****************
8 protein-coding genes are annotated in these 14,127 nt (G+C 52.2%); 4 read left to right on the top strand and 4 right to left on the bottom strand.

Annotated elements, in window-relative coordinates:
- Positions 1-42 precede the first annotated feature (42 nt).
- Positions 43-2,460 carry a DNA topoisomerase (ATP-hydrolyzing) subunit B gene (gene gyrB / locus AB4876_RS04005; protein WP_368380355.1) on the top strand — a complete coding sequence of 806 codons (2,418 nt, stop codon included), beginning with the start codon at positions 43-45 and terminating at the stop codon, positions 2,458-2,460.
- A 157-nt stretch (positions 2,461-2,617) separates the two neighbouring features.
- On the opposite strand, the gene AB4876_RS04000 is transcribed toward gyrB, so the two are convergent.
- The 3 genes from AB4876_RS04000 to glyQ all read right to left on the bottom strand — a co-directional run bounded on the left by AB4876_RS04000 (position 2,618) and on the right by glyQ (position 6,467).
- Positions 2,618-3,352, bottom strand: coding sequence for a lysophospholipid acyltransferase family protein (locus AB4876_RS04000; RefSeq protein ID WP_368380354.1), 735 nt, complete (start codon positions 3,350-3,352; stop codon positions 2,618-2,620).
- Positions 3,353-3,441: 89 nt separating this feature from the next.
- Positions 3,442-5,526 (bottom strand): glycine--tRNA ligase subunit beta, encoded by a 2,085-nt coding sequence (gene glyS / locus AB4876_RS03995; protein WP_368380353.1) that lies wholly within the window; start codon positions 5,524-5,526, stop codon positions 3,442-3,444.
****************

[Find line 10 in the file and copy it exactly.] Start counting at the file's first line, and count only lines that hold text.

- Positions 3,442-5,526 (bottom strand): glycine--tRNA ligase subunit beta, encoded by a 2,085-nt coding sequence (gene glyS / locus AB4876_RS03995; protein WP_368380353.1) that lies wholly within the window; start codon positions 5,524-5,526, stop codon positions 3,442-3,444.